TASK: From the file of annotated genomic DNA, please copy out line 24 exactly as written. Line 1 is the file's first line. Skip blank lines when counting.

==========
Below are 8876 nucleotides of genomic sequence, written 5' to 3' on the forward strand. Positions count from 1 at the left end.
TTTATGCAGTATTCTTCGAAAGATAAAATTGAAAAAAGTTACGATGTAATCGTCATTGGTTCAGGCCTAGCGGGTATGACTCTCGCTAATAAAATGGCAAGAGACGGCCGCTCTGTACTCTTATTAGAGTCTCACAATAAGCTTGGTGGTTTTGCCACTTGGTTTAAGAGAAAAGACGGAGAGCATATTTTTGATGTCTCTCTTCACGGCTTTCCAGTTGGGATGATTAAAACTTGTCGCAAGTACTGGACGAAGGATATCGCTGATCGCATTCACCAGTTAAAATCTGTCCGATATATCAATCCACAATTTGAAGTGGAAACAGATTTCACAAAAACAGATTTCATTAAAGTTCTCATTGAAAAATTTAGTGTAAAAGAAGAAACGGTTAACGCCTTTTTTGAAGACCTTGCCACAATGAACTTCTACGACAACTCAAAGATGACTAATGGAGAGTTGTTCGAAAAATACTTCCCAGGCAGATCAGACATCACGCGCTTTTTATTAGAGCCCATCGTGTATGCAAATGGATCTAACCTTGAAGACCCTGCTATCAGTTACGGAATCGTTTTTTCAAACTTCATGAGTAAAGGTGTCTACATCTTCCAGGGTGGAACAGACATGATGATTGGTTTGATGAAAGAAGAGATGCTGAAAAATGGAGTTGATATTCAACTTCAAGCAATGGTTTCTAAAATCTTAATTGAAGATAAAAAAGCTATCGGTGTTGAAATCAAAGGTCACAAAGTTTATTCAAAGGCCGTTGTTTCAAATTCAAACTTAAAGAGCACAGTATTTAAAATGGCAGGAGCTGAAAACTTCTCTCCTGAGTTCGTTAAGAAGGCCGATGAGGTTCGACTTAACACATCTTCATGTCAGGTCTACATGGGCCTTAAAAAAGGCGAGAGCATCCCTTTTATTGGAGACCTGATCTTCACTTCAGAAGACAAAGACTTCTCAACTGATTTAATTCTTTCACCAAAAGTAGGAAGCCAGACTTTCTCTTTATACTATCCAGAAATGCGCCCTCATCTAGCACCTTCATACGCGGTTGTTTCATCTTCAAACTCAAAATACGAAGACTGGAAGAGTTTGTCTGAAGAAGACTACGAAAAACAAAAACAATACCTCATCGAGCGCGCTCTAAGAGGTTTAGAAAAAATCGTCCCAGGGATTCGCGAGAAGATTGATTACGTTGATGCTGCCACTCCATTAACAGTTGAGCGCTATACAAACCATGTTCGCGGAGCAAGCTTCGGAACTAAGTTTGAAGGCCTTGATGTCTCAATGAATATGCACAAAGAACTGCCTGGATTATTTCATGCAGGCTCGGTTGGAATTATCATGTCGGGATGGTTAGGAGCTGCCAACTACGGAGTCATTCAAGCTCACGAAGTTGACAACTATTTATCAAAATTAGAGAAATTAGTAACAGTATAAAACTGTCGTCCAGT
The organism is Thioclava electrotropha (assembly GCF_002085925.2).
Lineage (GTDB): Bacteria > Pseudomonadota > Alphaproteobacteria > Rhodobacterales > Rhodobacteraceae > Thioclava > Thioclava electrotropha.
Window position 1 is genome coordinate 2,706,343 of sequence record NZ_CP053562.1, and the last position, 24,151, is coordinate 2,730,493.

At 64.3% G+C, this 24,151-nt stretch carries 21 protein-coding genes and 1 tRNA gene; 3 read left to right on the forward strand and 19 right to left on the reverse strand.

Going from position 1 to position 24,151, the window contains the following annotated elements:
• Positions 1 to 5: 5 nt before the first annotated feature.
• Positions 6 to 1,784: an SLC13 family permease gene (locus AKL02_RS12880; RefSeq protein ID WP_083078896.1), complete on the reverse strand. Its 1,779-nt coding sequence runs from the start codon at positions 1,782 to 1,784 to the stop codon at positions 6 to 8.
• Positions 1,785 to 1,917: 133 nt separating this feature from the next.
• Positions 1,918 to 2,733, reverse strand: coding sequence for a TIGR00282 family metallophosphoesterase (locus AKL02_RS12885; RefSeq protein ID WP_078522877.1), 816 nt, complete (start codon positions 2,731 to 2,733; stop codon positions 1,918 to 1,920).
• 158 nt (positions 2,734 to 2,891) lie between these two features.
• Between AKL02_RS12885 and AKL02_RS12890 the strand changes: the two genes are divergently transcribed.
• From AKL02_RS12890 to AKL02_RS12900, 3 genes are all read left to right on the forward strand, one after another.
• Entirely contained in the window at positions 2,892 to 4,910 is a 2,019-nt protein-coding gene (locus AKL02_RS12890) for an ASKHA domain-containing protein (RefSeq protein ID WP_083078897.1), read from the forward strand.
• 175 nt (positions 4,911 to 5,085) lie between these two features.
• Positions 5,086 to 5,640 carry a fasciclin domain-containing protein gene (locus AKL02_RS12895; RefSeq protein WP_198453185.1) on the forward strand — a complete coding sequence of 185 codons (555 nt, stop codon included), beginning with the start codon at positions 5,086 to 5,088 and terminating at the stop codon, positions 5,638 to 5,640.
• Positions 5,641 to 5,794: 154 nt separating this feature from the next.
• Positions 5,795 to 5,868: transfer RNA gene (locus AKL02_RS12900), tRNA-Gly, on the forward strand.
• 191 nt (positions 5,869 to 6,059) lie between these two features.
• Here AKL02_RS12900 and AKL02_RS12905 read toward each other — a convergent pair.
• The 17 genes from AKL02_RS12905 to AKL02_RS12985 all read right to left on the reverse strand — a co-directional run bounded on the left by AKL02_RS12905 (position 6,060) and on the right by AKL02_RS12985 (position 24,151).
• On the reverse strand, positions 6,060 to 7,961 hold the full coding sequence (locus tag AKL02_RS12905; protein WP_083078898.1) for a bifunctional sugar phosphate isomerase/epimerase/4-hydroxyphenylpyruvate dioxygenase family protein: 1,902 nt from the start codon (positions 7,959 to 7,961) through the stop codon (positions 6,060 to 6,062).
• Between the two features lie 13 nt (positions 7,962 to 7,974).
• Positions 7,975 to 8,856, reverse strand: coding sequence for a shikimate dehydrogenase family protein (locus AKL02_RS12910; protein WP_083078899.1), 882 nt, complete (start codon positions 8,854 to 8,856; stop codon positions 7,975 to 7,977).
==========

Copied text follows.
• Between the two features lie 13 nt (positions 7,962 to 7,974).